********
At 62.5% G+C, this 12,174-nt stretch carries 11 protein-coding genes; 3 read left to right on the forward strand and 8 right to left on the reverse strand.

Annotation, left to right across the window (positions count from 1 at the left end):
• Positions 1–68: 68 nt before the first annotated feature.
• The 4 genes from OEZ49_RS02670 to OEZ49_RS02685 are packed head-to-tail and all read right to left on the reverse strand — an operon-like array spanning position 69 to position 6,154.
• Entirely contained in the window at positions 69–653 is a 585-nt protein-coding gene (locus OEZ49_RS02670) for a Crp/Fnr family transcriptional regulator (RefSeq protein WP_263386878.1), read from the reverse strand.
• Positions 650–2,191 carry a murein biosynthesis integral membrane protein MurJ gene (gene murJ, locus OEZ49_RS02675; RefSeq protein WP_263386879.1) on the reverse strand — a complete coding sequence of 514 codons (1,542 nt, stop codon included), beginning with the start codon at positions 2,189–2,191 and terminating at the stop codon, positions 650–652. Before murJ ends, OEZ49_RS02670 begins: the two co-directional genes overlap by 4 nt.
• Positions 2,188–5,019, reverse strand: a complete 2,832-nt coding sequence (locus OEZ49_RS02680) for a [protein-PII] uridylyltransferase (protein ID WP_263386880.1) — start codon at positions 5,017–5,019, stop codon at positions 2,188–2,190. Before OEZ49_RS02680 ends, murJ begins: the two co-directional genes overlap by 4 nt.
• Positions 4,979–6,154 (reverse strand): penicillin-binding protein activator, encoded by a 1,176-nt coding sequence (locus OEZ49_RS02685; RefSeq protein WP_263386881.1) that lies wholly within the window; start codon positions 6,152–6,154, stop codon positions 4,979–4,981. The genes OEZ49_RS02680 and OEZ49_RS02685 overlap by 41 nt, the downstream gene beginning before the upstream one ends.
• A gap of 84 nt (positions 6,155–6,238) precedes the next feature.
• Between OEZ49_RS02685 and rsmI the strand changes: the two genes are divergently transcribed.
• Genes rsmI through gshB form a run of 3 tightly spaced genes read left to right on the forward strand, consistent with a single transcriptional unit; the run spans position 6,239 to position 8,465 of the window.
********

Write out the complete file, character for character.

At 62.5% G+C, this 12,174-nt stretch carries 11 protein-coding genes; 3 read left to right on the forward strand and 8 right to left on the reverse strand.

Annotation, left to right across the window (positions count from 1 at the left end):
• Positions 1–68: 68 nt before the first annotated feature.
• The 4 genes from OEZ49_RS02670 to OEZ49_RS02685 are packed head-to-tail and all read right to left on the reverse strand — an operon-like array spanning position 69 to position 6,154.
• Entirely contained in the window at positions 69–653 is a 585-nt protein-coding gene (locus OEZ49_RS02670) for a Crp/Fnr family transcriptional regulator (RefSeq protein WP_263386878.1), read from the reverse strand.
• Positions 650–2,191 carry a murein biosynthesis integral membrane protein MurJ gene (gene murJ, locus OEZ49_RS02675; RefSeq protein WP_263386879.1) on the reverse strand — a complete coding sequence of 514 codons (1,542 nt, stop codon included), beginning with the start codon at positions 2,189–2,191 and terminating at the stop codon, positions 650–652. Before murJ ends, OEZ49_RS02670 begins: the two co-directional genes overlap by 4 nt.
• Positions 2,188–5,019, reverse strand: a complete 2,832-nt coding sequence (locus OEZ49_RS02680) for a [protein-PII] uridylyltransferase (protein ID WP_263386880.1) — start codon at positions 5,017–5,019, stop codon at positions 2,188–2,190. Before OEZ49_RS02680 ends, murJ begins: the two co-directional genes overlap by 4 nt.
• Positions 4,979–6,154 (reverse strand): penicillin-binding protein activator, encoded by a 1,176-nt coding sequence (locus OEZ49_RS02685; RefSeq protein WP_263386881.1) that lies wholly within the window; start codon positions 6,152–6,154, stop codon positions 4,979–4,981. The genes OEZ49_RS02680 and OEZ49_RS02685 overlap by 41 nt, the downstream gene beginning before the upstream one ends.
• A gap of 84 nt (positions 6,155–6,238) precedes the next feature.
• Between OEZ49_RS02685 and rsmI the strand changes: the two genes are divergently transcribed.
• Genes rsmI through gshB form a run of 3 tightly spaced genes read left to right on the forward strand, consistent with a single transcriptional unit; the run spans position 6,239 to position 8,465 of the window.